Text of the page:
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IJCAI-97 Report

IJCAI-97 Report

Erica Melis

IJCAI-97 was held August 23 - 29 in Nagoya, Japan. 17 tutorials and 32 workshops from a variety of AI areas were held in conjunction with IJCAI-97 and attracted many participants, among others many Japanese participants.

IJCAI-97 was very interesting in terms of its invited talks, the technical program, the exhibition, and of course RoboCup-97 that magically attracted most of the IJCAI participants. As usual and very useful, the invited talks provided an overview on what is going on in particular areas of AI and they demonstrated the state-of-the-art in these areas. To name just three of the overall twelve invited talks -- which does not include any preference -- Margarete Boden gave a brilliant talk about creativity and Artificial Intelligence, Wolfgang Bibel wanted to convince the AI-community that theorem proving is well suited to tackle problems in many areas of AI, and Rich Sutton surveyed the recently booming reinforcement learning.

Rightly so, the Computers and Thought lecture by Leslie Kaebling "Why robby can't learn: the difficulty of learning in autonomous agents'', the Research Excellence lecture by Aravind Joshi "Relationship between natural language processing and AI'', and the awarded papers presentations of Lin (Applications of the situation calculus to formalizing control and strategic information: the Prolog Cut operator), Carbonell et al.(Translingual information retrieval: a comparative evaluation), and Huang & Russell (Object Identification in a Bayesian Context) got a lot of attention at IJCAI-97.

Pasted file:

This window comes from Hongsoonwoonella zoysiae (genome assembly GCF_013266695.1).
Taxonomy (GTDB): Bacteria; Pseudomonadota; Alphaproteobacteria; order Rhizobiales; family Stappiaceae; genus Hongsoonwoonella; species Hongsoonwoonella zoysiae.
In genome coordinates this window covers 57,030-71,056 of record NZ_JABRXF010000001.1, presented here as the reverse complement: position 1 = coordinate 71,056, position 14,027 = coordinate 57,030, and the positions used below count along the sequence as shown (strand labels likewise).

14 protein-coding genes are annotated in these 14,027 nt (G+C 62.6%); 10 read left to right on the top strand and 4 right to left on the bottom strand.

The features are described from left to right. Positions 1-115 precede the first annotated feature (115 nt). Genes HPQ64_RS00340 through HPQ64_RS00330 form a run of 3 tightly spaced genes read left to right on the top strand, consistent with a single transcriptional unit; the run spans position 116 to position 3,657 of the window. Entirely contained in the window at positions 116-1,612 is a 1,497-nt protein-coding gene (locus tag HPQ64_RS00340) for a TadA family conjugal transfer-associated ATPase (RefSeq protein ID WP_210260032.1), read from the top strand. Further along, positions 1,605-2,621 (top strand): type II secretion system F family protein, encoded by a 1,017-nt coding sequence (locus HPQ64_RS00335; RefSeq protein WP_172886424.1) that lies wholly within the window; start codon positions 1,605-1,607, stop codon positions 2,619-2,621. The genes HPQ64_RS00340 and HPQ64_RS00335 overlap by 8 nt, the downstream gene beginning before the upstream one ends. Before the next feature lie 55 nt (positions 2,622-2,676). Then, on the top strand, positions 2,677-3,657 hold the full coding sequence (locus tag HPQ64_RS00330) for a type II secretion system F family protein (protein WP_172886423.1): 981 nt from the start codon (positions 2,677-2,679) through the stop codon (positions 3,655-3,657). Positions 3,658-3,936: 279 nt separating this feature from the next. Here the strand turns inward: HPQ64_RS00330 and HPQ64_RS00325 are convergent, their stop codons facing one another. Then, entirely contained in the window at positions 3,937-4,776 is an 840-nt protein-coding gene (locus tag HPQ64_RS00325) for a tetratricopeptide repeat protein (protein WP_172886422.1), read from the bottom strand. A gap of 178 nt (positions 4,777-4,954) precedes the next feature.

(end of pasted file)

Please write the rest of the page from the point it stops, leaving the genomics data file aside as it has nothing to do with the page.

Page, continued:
As for the technical program, I can give my limited personal impression only because of the ususal parallel execution of the program. My bias is towards planning, theorem proving, learning, and analogy and case-based reasoning. Here, the planning and learning sessions were interesting in general, theorem proving had little contributions, and analogy was rather unsatisfying. In a planning session, e.g., Givan &Dean's paper reconstructed STRIPS planning in terms of finite automata and translated model minimization into systematic regression.

Notably, computer-aided education, neural networks, information retrieval, and vision got a new or revived appearance. For the purpose of unifying the field again, this seems to be promising. Many contributions came from natural language processing and distributed AI in this year's IJCAI. Less papers than at former IJCAIs were presented in non-monotonic reasoning, automated reasoning in general, and knowledge representation.

Universitat des Saarlandes,

Fachbereich Informatik

D-66041 Saarbrucken


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